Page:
3.    How to Get Out of the House if There is a Fire

According to the National Fire Protection Association, there were more than 350,000 house fires in 2010 resulting in almost 3,000 deaths.  Many homeowners don’t realize that they may have less than 2 minutes to escape.  When time is that short and the house is filling with smoke, you want every member in your family to know exactly what to do without having to think about it.  Your fire evacuation plan should include two ways to get out of every room.   Take a lesson from those school children and practice your home evacuation plan at least twice a year.

4.     How to Deal with Natural Threats
Where you live will determine which natural threats you need to be prepared for and in order to be ready for an emergency, you need to know what threats can happen where you live.  The plans and preparations you need to have in place vary depending on which natural threats are likely in your area.  Once you have identified the natural threats, take time to learn what to do in the event a natural threat becomes a reality.

With a little thought and planning, homeowners may be able to minimize the damage to their home and loss of their possessions when an emergency arises.

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Home Insurance

Is your home protected?

No homeowner wants to have to file a claim against their homeowner’s policy.  Whether the claim is a result of Mother Nature or a stroke of bad luck, filing a claim means you have suffered some kind of loss.  Even something that seems superficial can impact our sense of security and if there is any place on the planet where we should feel safe, it is in our own homes.  Our homes hold more than just our possessions.  They also hold the memories of days gone by and dreams of days yet to come, none of which can be replaced by an insurance company, no matter how great a policy you have.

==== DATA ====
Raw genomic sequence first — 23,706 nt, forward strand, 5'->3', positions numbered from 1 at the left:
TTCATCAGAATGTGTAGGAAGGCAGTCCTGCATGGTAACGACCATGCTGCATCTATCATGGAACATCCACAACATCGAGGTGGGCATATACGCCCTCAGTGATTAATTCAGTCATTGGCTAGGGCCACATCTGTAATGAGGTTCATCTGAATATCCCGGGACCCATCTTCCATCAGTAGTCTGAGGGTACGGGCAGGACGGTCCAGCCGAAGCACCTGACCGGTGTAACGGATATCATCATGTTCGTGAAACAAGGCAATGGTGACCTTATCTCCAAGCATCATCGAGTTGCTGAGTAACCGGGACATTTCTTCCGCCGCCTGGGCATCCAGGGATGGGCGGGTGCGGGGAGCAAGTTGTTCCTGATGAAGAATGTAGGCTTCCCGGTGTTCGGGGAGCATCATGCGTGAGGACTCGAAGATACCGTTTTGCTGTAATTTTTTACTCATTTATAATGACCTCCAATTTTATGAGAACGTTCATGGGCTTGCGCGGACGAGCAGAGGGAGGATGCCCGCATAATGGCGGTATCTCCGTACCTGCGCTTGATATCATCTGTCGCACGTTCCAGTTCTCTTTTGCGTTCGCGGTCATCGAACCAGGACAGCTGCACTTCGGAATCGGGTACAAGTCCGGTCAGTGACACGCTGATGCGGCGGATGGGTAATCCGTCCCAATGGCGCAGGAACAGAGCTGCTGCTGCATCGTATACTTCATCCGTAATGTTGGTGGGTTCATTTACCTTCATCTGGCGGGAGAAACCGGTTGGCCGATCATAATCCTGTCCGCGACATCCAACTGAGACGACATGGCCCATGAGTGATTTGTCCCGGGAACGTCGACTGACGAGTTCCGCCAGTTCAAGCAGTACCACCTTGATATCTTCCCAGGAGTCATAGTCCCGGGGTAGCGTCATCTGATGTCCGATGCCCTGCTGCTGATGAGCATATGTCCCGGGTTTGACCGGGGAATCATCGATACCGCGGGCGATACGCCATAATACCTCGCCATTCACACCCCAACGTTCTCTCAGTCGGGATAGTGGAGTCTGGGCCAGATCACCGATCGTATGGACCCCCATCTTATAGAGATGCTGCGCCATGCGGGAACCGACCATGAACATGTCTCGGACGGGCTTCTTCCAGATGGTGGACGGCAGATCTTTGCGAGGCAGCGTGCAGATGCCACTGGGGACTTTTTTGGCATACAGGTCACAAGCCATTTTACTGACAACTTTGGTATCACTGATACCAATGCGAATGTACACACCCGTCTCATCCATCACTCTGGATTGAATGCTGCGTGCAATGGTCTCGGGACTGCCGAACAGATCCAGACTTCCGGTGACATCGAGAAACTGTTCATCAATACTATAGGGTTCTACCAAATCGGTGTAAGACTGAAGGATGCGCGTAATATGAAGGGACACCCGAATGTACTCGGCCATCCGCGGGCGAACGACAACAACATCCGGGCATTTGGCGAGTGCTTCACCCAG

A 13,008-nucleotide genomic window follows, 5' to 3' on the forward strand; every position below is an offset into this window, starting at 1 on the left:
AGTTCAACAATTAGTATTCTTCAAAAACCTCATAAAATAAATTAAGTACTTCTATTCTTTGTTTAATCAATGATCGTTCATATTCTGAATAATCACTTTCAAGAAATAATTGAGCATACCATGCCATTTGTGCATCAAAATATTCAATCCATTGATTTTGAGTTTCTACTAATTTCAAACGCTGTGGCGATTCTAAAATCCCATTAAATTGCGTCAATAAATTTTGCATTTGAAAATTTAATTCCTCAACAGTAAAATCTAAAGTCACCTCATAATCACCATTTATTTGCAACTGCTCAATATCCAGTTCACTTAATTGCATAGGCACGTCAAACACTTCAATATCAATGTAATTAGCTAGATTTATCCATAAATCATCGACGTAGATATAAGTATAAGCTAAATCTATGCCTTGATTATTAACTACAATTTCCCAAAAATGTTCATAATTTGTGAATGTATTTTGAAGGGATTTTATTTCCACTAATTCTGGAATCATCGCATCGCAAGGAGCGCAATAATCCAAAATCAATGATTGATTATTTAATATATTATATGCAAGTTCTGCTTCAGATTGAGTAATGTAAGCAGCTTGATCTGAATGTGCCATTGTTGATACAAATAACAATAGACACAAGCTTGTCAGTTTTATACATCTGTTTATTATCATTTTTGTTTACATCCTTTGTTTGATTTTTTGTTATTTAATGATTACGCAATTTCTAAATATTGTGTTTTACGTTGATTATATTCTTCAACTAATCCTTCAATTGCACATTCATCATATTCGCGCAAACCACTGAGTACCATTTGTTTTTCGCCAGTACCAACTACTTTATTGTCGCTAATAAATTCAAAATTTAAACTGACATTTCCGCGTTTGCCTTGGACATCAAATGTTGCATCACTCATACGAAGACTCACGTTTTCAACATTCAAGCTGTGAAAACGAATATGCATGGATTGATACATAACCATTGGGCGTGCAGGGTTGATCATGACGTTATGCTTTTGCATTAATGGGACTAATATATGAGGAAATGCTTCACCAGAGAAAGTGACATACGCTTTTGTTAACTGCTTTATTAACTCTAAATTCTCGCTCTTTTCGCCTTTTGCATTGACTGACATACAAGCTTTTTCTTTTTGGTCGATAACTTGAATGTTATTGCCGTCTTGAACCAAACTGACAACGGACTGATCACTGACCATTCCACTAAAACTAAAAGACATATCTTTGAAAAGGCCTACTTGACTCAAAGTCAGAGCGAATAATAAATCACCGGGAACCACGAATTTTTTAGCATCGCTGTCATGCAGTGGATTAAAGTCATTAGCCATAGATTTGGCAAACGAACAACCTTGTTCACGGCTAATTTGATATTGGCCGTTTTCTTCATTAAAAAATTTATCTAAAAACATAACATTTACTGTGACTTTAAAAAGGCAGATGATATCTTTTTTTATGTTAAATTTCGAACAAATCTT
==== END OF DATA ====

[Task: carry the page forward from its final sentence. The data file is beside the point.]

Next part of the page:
As a homeowner, there are steps you can take to minimize the risk of loss and safeguard the safety and security of your family.  While some seem like common sense, we often overlook the most common things that would keep our homes whole and our families safe.  For example, everyone knows that it is very important to have a smoke detector on every floor of your house and to check the batteries regularly.  However, according to the National Fire Protection Association, two-thirds of the deaths caused by house fires in the years between 2005 and 2009 occurred in houses without a working smoke alarm.  Additionally, the majority of smoke alarm failures can be tied back to missing or dead batteries.

Below are 5 tips all homeowners can take to safeguard themselves against loss.

1.     Assess Your Risk of Water Damage

Many people think the only cause of water damage is flooding but water damage caused by plumbing problems, leaking roofs, broken pipes, and other non-flood related events is far more common.   If you have a basement, make sure you have a floor drain or sump pump to remove any unexpected water.  If you use the basement for storage, make sure valuables are stored in such a way that unexpected water will not cause damage.  You should also have your plumbing inspected annually.

2.     Check Smoke Alarms and Fire Prevention Equipment

Verify that all smoke alarms are working and that fire extinguishers are easily accessible throughout the house.   Keep track of fireplace, wood stove, chimney, and heating system inspections and cleanings so you know they are occurring on a regular schedule.  Replace any frayed or damaged cords and be sure you know how to shut-down the power in the house if there is an emergency.

3.     Be Prepared for Storm Season

Here in Arizona, monsoon season brings high winds that can cause serious damage.  Minimize the risk of tree damage by inspecting your property and taking care of loose limbs and dead trees. Make any necessary repairs to siding, windows, and roofs to prevent further damage from high wind and torrential rain.  Create an emergency plan and stock emergency supplies to ensure your family’s safety in an emergency.

4.     Deter Would-Be Home Invaders

One of the best ways to prevent a break-in is to make your home unappealing to thieves.  Installing a home alarm system, exterior motion-sensor lights, and deadbolt locks are all ways to make it harder and therefore less appealing to get inside.  Keep track of all house keys and make sure windows and doors are locked when you leave and when you settle in for the night.

5.     Complete a Comprehensive Home Inventory

In the event that you do experience a loss, it can be very challenging to remember exactly what was lost and to be able to establish the value of all possessions.  Completing a home inventory prior to experiencing a loss ensures you will have the information if it is ever needed. Be sure to include receipts, appraisals, pictures, and video with your inventory and store the physical inventory offsite.